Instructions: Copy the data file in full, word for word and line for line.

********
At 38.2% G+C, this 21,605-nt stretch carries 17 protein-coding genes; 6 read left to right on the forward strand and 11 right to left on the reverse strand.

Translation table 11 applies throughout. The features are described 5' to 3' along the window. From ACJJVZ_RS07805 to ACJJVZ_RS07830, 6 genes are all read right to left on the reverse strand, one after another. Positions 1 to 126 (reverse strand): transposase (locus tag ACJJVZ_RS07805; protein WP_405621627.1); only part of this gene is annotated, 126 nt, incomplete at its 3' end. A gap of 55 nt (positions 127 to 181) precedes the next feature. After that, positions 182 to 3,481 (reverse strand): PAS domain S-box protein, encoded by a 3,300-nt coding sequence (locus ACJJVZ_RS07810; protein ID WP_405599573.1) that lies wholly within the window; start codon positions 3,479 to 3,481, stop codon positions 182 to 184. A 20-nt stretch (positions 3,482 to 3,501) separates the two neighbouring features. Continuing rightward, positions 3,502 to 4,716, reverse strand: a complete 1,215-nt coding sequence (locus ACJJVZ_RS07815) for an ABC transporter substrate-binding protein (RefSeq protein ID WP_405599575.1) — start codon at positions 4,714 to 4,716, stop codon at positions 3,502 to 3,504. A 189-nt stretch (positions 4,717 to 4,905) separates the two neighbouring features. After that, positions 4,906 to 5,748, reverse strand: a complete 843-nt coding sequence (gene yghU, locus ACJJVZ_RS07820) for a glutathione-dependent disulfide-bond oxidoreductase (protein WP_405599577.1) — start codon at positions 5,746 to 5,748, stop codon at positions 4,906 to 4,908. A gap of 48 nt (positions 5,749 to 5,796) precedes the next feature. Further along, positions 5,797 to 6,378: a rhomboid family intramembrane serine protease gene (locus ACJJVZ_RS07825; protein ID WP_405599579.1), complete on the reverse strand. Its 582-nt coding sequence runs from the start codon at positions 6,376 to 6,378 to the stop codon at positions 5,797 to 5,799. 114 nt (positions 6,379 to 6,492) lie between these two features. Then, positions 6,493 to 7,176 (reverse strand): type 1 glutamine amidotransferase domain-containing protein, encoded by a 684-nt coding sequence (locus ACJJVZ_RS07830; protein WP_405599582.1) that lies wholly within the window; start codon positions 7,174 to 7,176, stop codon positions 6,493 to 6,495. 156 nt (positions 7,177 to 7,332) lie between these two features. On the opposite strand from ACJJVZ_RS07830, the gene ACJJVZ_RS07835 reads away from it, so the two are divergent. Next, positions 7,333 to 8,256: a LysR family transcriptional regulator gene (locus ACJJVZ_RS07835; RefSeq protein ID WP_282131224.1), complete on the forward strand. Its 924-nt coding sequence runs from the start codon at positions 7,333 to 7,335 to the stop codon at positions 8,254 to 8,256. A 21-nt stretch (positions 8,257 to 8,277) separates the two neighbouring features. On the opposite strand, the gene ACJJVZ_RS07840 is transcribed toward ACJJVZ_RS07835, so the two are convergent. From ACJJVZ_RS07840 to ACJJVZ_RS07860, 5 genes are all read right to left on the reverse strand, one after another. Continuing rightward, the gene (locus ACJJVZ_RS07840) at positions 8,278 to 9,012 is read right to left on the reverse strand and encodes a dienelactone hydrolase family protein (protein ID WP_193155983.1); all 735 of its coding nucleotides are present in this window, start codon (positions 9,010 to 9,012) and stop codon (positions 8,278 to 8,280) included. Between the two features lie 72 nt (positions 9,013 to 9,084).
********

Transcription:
At 38.2% G+C, this 21,605-nt stretch carries 17 protein-coding genes; 6 read left to right on the forward strand and 11 right to left on the reverse strand.

Translation table 11 applies throughout. The features are described 5' to 3' along the window. From ACJJVZ_RS07805 to ACJJVZ_RS07830, 6 genes are all read right to left on the reverse strand, one after another. Positions 1 to 126 (reverse strand): transposase (locus tag ACJJVZ_RS07805; protein WP_405621627.1); only part of this gene is annotated, 126 nt, incomplete at its 3' end. A gap of 55 nt (positions 127 to 181) precedes the next feature. After that, positions 182 to 3,481 (reverse strand): PAS domain S-box protein, encoded by a 3,300-nt coding sequence (locus ACJJVZ_RS07810; protein ID WP_405599573.1) that lies wholly within the window; start codon positions 3,479 to 3,481, stop codon positions 182 to 184. A 20-nt stretch (positions 3,482 to 3,501) separates the two neighbouring features. Continuing rightward, positions 3,502 to 4,716, reverse strand: a complete 1,215-nt coding sequence (locus ACJJVZ_RS07815) for an ABC transporter substrate-binding protein (RefSeq protein ID WP_405599575.1) — start codon at positions 4,714 to 4,716, stop codon at positions 3,502 to 3,504. A 189-nt stretch (positions 4,717 to 4,905) separates the two neighbouring features. After that, positions 4,906 to 5,748, reverse strand: a complete 843-nt coding sequence (gene yghU, locus ACJJVZ_RS07820) for a glutathione-dependent disulfide-bond oxidoreductase (protein WP_405599577.1) — start codon at positions 5,746 to 5,748, stop codon at positions 4,906 to 4,908. A gap of 48 nt (positions 5,749 to 5,796) precedes the next feature. Further along, positions 5,797 to 6,378: a rhomboid family intramembrane serine protease gene (locus ACJJVZ_RS07825; protein ID WP_405599579.1), complete on the reverse strand. Its 582-nt coding sequence runs from the start codon at positions 6,376 to 6,378 to the stop codon at positions 5,797 to 5,799. 114 nt (positions 6,379 to 6,492) lie between these two features. Then, positions 6,493 to 7,176 (reverse strand): type 1 glutamine amidotransferase domain-containing protein, encoded by a 684-nt coding sequence (locus ACJJVZ_RS07830; protein WP_405599582.1) that lies wholly within the window; start codon positions 7,174 to 7,176, stop codon positions 6,493 to 6,495. 156 nt (positions 7,177 to 7,332) lie between these two features. On the opposite strand from ACJJVZ_RS07830, the gene ACJJVZ_RS07835 reads away from it, so the two are divergent. Next, positions 7,333 to 8,256: a LysR family transcriptional regulator gene (locus ACJJVZ_RS07835; RefSeq protein ID WP_282131224.1), complete on the forward strand. Its 924-nt coding sequence runs from the start codon at positions 7,333 to 7,335 to the stop codon at positions 8,254 to 8,256. A 21-nt stretch (positions 8,257 to 8,277) separates the two neighbouring features. On the opposite strand, the gene ACJJVZ_RS07840 is transcribed toward ACJJVZ_RS07835, so the two are convergent. From ACJJVZ_RS07840 to ACJJVZ_RS07860, 5 genes are all read right to left on the reverse strand, one after another. Continuing rightward, the gene (locus ACJJVZ_RS07840) at positions 8,278 to 9,012 is read right to left on the reverse strand and encodes a dienelactone hydrolase family protein (protein ID WP_193155983.1); all 735 of its coding nucleotides are present in this window, start codon (positions 9,010 to 9,012) and stop codon (positions 8,278 to 8,280) included. Between the two features lie 72 nt (positions 9,013 to 9,084).